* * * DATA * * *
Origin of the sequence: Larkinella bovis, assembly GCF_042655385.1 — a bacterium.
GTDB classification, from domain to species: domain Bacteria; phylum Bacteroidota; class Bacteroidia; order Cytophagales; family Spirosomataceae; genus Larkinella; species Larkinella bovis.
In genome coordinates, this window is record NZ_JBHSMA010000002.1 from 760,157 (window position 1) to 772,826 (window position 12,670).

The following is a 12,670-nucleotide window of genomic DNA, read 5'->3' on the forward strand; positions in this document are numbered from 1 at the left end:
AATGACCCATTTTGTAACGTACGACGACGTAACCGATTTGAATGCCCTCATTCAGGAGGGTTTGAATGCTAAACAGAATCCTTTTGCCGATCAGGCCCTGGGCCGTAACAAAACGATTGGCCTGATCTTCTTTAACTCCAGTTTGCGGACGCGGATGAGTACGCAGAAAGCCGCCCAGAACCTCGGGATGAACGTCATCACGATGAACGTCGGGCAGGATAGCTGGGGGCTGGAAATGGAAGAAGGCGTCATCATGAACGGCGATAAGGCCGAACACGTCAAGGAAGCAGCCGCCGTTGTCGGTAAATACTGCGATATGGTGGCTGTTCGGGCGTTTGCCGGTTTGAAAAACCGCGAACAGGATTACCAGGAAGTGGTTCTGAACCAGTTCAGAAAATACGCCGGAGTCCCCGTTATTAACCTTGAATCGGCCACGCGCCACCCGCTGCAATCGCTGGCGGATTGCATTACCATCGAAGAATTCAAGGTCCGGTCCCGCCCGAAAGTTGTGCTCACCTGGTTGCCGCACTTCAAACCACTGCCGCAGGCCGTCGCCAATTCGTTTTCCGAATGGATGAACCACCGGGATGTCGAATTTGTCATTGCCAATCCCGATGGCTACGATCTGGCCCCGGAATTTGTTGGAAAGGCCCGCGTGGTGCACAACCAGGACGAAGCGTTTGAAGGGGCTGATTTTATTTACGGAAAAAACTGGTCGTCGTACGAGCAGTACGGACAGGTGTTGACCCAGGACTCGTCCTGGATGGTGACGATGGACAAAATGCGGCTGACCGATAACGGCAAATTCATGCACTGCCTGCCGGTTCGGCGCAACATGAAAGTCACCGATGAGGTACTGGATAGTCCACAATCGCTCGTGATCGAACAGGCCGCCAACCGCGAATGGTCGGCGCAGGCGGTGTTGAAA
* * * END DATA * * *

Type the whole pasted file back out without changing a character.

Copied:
Origin of the sequence: Larkinella bovis, assembly GCF_042655385.1 — a bacterium.
GTDB classification, from domain to species: domain Bacteria; phylum Bacteroidota; class Bacteroidia; order Cytophagales; family Spirosomataceae; genus Larkinella; species Larkinella bovis.
In genome coordinates, this window is record NZ_JBHSMA010000002.1 from 760,157 (window position 1) to 772,826 (window position 12,670).

The following is a 12,670-nucleotide window of genomic DNA, read 5'->3' on the forward strand; positions in this document are numbered from 1 at the left end:
AATGACCCATTTTGTAACGTACGACGACGTAACCGATTTGAATGCCCTCATTCAGGAGGGTTTGAATGCTAAACAGAATCCTTTTGCCGATCAGGCCCTGGGCCGTAACAAAACGATTGGCCTGATCTTCTTTAACTCCAGTTTGCGGACGCGGATGAGTACGCAGAAAGCCGCCCAGAACCTCGGGATGAACGTCATCACGATGAACGTCGGGCAGGATAGCTGGGGGCTGGAAATGGAAGAAGGCGTCATCATGAACGGCGATAAGGCCGAACACGTCAAGGAAGCAGCCGCCGTTGTCGGTAAATACTGCGATATGGTGGCTGTTCGGGCGTTTGCCGGTTTGAAAAACCGCGAACAGGATTACCAGGAAGTGGTTCTGAACCAGTTCAGAAAATACGCCGGAGTCCCCGTTATTAACCTTGAATCGGCCACGCGCCACCCGCTGCAATCGCTGGCGGATTGCATTACCATCGAAGAATTCAAGGTCCGGTCCCGCCCGAAAGTTGTGCTCACCTGGTTGCCGCACTTCAAACCACTGCCGCAGGCCGTCGCCAATTCGTTTTCCGAATGGATGAACCACCGGGATGTCGAATTTGTCATTGCCAATCCCGATGGCTACGATCTGGCCCCGGAATTTGTTGGAAAGGCCCGCGTGGTGCACAACCAGGACGAAGCGTTTGAAGGGGCTGATTTTATTTACGGAAAAAACTGGTCGTCGTACGAGCAGTACGGACAGGTGTTGACCCAGGACTCGTCCTGGATGGTGACGATGGACAAAATGCGGCTGACCGATAACGGCAAATTCATGCACTGCCTGCCGGTTCGGCGCAACATGAAAGTCACCGATGAGGTACTGGATAGTCCACAATCGCTCGTGATCGAACAGGCCGCCAACCGCGAATGGTCGGCGCAGGCGGTGTTGAAA